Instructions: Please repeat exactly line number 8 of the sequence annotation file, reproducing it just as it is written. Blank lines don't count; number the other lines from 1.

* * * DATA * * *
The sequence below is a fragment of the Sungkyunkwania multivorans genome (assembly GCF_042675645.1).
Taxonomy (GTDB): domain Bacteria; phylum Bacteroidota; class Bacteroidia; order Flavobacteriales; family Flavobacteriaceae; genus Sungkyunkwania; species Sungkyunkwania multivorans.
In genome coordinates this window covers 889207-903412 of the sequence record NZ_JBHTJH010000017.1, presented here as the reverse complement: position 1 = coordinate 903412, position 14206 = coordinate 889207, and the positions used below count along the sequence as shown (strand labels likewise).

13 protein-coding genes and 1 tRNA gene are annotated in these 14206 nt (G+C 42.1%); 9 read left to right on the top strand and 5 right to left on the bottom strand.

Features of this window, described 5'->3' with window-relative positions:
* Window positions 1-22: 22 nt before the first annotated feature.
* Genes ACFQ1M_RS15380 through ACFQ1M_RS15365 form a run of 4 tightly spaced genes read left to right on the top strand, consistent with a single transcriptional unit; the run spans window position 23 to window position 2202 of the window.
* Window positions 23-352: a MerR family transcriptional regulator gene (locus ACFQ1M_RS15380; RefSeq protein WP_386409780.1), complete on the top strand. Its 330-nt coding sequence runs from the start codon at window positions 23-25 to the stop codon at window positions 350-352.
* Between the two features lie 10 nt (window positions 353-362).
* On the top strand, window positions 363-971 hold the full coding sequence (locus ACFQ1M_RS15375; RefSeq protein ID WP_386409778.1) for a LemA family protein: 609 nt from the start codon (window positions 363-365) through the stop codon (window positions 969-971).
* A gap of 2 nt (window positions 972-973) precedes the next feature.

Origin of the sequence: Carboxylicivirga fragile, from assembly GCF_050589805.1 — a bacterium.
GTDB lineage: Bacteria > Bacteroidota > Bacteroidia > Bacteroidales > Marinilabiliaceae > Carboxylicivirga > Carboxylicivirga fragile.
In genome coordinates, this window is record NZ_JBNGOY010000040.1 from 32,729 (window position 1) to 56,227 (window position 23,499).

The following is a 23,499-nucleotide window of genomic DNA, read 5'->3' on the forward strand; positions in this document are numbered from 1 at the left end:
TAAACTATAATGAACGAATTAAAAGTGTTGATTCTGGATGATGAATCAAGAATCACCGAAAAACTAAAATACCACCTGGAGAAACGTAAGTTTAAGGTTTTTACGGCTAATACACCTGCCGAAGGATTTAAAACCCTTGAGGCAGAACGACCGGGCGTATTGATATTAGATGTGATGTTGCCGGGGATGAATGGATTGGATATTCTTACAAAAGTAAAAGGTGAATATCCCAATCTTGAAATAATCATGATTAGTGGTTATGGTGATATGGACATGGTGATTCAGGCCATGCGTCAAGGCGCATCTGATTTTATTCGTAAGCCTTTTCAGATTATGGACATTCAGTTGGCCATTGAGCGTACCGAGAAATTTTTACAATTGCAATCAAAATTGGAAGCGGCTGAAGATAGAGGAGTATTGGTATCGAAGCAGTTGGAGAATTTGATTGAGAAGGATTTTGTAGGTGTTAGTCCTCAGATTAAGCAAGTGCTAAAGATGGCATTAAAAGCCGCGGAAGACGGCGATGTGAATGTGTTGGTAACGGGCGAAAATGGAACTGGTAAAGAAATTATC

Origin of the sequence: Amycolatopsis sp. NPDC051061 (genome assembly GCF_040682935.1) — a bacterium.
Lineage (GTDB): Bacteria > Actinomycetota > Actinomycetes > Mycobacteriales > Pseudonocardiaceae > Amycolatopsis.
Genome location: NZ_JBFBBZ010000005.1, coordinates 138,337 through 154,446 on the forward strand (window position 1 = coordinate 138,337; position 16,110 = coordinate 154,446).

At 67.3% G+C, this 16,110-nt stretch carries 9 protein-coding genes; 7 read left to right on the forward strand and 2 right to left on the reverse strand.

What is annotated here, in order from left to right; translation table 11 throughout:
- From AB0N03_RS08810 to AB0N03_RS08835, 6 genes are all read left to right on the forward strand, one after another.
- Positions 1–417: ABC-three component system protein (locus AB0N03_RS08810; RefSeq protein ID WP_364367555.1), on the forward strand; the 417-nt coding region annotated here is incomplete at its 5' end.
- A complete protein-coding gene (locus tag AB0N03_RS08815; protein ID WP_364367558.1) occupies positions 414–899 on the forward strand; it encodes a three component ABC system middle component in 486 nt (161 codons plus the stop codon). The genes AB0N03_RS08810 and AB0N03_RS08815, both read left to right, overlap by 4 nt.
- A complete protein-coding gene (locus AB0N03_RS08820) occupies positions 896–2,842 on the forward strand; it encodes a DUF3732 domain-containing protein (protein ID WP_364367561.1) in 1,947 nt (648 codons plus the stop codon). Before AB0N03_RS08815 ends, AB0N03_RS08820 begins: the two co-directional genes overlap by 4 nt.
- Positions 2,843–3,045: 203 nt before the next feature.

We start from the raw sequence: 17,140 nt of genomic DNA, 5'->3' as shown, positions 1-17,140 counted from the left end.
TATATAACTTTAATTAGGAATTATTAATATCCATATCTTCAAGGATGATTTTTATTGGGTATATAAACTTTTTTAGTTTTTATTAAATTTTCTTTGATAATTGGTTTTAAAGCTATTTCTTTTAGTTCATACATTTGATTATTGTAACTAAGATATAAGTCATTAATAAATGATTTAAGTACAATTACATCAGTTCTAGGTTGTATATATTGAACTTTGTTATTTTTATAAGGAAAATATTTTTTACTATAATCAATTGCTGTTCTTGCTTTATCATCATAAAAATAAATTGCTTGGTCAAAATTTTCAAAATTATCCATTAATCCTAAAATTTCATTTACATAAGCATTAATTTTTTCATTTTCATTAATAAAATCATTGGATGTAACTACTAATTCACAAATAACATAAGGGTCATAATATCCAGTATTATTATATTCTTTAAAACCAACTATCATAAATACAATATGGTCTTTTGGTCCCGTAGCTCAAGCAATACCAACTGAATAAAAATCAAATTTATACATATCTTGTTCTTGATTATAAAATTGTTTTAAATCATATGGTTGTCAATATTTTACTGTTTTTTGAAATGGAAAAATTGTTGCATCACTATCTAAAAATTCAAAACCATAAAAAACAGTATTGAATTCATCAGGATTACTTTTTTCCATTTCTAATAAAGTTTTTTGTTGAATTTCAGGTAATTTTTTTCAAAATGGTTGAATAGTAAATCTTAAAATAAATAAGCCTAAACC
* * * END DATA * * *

* Window positions 23-352: a MerR family transcriptional regulator gene (locus ACFQ1M_RS15380; RefSeq protein WP_386409780.1), complete on the top strand. Its 330-nt coding sequence runs from the start codon at window positions 23-25 to the stop codon at window positions 350-352.